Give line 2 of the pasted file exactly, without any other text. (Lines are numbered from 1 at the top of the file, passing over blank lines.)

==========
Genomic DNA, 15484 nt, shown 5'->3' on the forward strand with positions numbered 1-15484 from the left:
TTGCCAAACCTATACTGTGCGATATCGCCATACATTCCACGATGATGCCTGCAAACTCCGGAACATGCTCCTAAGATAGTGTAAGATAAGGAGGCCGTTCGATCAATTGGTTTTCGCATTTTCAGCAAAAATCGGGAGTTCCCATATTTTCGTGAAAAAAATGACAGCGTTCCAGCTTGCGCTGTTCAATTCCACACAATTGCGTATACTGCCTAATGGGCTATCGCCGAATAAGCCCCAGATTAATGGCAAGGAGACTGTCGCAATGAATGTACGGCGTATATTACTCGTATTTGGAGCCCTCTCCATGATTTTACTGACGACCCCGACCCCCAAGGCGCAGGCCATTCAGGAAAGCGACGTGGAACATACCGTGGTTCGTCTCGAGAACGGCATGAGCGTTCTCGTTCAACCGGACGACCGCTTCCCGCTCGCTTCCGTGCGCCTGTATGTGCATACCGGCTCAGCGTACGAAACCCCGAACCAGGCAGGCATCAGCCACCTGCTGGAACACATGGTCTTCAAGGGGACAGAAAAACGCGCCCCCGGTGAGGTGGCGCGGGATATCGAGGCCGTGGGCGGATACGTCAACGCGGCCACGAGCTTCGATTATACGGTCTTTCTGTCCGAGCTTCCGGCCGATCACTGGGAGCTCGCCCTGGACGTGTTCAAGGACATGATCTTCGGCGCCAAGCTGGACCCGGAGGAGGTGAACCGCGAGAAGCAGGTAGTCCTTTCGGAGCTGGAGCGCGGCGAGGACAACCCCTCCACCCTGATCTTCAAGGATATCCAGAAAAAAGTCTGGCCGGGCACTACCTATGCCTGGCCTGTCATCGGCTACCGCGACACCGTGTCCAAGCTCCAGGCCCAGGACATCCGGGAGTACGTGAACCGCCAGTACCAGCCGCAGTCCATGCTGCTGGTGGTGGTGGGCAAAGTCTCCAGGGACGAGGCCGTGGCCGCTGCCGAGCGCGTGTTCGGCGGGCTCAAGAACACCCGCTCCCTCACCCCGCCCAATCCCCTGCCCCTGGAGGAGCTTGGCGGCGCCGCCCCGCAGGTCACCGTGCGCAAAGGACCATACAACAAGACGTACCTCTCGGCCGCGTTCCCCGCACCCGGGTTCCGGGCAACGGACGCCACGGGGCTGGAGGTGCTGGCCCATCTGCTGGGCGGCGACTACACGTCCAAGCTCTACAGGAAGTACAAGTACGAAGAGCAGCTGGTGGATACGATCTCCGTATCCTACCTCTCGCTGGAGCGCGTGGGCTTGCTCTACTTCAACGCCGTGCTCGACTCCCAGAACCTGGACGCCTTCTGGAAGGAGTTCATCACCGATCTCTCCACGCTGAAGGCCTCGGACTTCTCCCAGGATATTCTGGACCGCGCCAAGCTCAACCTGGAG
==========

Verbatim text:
TTGCCAAACCTATACTGTGCGATATCGCCATACATTCCACGATGATGCCTGCAAACTCCGGAACATGCTCCTAAGATAGTGTAAGATAAGGAGGCCGTTCGATCAATTGGTTTTCGCATTTTCAGCAAAAATCGGGAGTTCCCATATTTTCGTGAAAAAAATGACAGCGTTCCAGCTTGCGCTGTTCAATTCCACACAATTGCGTATACTGCCTAATGGGCTATCGCCGAATAAGCCCCAGATTAATGGCAAGGAGACTGTCGCAATGAATGTACGGCGTATATTACTCGTATTTGGAGCCCTCTCCATGATTTTACTGACGACCCCGACCCCCAAGGCGCAGGCCATTCAGGAAAGCGACGTGGAACATACCGTGGTTCGTCTCGAGAACGGCATGAGCGTTCTCGTTCAACCGGACGACCGCTTCCCGCTCGCTTCCGTGCGCCTGTATGTGCATACCGGCTCAGCGTACGAAACCCCGAACCAGGCAGGCATCAGCCACCTGCTGGAACACATGGTCTTCAAGGGGACAGAAAAACGCGCCCCCGGTGAGGTGGCGCGGGATATCGAGGCCGTGGGCGGATACGTCAACGCGGCCACGAGCTTCGATTATACGGTCTTTCTGTCCGAGCTTCCGGCCGATCACTGGGAGCTCGCCCTGGACGTGTTCAAGGACATGATCTTCGGCGCCAAGCTGGACCCGGAGGAGGTGAACCGCGAGAAGCAGGTAGTCCTTTCGGAGCTGGAGCGCGGCGAGGACAACCCCTCCACCCTGATCTTCAAGGATATCCAGAAAAAAGTCTGGCCGGGCACTACCTATGCCTGGCCTGTCATCGGCTACCGCGACACCGTGTCCAAGCTCCAGGCCCAGGACATCCGGGAGTACGTGAACCGCCAGTACCAGCCGCAGTCCATGCTGCTGGTGGTGGTGGGCAAAGTCTCCAGGGACGAGGCCGTGGCCGCTGCCGAGCGCGTGTTCGGCGGGCTCAAGAACACCCGCTCCCTCACCCCGCCCAATCCCCTGCCCCTGGAGGAGCTTGGCGGCGCCGCCCCGCAGGTCACCGTGCGCAAAGGACCATACAACAAGACGTACCTCTCGGCCGCGTTCCCCGCACCCGGGTTCCGGGCAACGGACGCCACGGGGCTGGAGGTGCTGGCCCATCTGCTGGGCGGCGACTACACGTCCAAGCTCTACAGGAAGTACAAGTACGAAGAGCAGCTGGTGGATACGATCTCCGTATCCTACCTCTCGCTGGAGCGCGTGGGCTTGCTCTACTTCAACGCCGTGCTCGACTCCCAGAACCTGGACGCCTTCTGGAAGGAGTTCATCACCGATCTCTCCACGCTGAAGGCCTCGGACTTCTCCCAGGATATTCTGGACCGCGCCAAGCTCAACCTGGAG